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A Primer on Fixed Income Investing

– Vatsal Rai

July 12, 2024

Introduction

The world of investing offers a vast array of options, ranging from the dynamic and potentially high-reward nature of stocks to the tangible allure of real estate. Each choice presents unique opportunities and challenges, vying for an investor’s attention and capital. Amidst this bustling landscape lies a more stable and predictable category: fixed income investments.

Fixed income investments, often overlooked in favor of more glamorous options, provide a cornerstone of reliability in an investment portfolio. These investments typically include government and corporate bonds, treasury bills, and other debt securities. Unlike stocks, which can fluctuate wildly based on market conditions, fixed income investments offer a predetermined return, making them an attractive option for risk-averse investors or those looking to diversify their portfolios with lower-risk assets.

This guide aims to provide a comprehensive understanding of fixed income investments. It will explain the fundamental concepts, such as how these investments generate returns through interest payments and the different types of fixed income securities available. Additionally, it will examine various investment vehicles within this category, detailing their specific features, benefits, and potential drawbacks. By highlighting the role that fixed income investments can play in an overall financial strategy, this primer will help investors appreciate how these assets can offer stability and predictability, balancing the volatility of other investments and contributing to a well-rounded portfolio.

What is Fixed Income Investing?

Unlike many investments, fixed-income investments don’t require selling to generate profits. To understand this, let’s consider bonds, one of the most common fixed-income investments.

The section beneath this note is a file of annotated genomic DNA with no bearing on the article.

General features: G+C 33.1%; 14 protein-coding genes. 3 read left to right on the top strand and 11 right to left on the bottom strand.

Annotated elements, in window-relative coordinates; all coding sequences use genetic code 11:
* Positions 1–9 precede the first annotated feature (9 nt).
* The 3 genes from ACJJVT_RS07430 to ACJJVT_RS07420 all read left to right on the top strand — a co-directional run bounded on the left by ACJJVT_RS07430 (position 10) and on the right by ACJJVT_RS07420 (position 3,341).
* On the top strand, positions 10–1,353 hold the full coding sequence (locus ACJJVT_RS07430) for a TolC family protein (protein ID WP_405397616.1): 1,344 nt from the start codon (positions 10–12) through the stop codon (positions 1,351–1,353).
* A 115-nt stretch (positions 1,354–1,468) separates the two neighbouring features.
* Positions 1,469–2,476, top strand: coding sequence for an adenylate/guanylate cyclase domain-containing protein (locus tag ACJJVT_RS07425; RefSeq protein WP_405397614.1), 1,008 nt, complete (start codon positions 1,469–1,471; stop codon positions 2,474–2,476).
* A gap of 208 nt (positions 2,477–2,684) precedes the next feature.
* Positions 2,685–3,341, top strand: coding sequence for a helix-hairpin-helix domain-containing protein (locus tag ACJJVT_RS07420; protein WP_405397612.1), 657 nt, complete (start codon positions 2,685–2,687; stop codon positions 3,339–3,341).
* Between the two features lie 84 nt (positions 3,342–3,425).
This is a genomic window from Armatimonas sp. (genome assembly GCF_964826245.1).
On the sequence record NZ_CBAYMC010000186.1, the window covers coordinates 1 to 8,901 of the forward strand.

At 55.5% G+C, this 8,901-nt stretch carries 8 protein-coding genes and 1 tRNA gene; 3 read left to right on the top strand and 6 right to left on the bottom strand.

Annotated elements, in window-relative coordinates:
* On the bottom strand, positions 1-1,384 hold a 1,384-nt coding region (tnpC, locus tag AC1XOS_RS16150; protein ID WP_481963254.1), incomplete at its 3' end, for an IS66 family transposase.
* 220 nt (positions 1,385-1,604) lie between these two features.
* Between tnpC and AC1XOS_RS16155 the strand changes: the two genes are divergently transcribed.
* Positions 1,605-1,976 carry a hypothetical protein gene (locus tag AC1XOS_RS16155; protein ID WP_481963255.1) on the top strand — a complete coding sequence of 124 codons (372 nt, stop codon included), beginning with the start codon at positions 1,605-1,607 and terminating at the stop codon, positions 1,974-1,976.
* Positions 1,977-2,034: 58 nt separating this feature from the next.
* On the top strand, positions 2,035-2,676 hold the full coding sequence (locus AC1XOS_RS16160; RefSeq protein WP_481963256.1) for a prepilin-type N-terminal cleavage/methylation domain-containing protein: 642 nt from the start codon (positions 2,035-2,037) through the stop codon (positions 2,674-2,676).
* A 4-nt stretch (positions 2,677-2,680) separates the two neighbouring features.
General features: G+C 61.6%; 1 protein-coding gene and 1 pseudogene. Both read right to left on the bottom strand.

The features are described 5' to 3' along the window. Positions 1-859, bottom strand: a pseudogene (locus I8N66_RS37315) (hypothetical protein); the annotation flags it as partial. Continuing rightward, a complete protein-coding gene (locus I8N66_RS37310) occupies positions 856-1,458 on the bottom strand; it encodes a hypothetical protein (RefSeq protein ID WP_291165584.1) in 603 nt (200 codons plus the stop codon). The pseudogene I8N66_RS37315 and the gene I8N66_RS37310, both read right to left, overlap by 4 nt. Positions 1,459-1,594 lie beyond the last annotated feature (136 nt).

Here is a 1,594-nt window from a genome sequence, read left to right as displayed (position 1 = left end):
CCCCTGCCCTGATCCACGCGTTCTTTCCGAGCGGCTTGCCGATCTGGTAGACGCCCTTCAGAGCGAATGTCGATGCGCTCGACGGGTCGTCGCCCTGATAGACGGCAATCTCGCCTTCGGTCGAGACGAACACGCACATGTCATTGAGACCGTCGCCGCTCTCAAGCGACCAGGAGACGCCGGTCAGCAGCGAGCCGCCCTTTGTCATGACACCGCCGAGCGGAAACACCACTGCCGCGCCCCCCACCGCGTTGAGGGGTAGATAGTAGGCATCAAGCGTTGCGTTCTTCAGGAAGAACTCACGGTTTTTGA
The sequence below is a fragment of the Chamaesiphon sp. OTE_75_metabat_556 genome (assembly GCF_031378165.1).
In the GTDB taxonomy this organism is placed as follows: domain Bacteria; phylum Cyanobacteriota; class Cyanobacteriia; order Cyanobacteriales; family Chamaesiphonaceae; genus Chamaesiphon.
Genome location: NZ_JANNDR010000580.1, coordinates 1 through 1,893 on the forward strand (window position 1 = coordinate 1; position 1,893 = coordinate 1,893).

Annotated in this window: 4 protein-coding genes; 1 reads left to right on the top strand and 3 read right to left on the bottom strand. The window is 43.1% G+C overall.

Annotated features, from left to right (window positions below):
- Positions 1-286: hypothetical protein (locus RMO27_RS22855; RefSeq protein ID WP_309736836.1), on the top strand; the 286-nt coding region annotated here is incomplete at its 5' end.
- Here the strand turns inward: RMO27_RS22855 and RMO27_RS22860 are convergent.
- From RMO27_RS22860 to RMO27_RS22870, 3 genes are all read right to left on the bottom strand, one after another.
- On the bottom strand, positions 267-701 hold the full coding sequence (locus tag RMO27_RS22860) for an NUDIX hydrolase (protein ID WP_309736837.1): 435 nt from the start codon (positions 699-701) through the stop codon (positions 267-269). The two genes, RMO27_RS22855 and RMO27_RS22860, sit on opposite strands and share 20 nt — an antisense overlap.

A bond is essentially a loan you provide to a corporation or government, which pays you interest over time and returns the principal amount at the end of a specified period. For instance, if you purchase a 10-year bond with a face value of $5,000 and a 3% interest rate, you will earn $150 annually for 10 years. Interest can be paid at various intervals, such as monthly, quarterly, or semi-annually. By the end of the 10 years, you will have earned $1,500 in interest, and the issuer will return your $5,000 principal.

The periodic interest payments from fixed-income investments are available for you to use as you wish. However, these payments are taxable as income, with various nuances involved. It’s important to note that bonds, like stocks, can be bought and sold on the secondary market, typically through an online brokerage. This market activity can cause their value to fluctuate above or below their initial cost. While selling a fixed-income investment for a profit is possible, most investors focus on the regular interest payments rather than capital gains.

Fixed-income investments also include other instruments like preferred stocks and bank certificates of deposit. Nonetheless, for many investors, bonds constitute the majority of their fixed-income portfolio.

Understanding the Market Dynamics

Fixed-income markets react strongly to changes in monetary policy, particularly those made by the Federal Reserve. These adjustments significantly affect bond yields, prices, and overall investment returns. Grasping these dynamics is essential for effective navigation of the fixed-income market.

There is an inverse relationship between interest rates and bond prices: when interest rates rise, bond prices fall, and vice versa. This principle is fundamental to bond investing and is crucial for portfolio management strategies.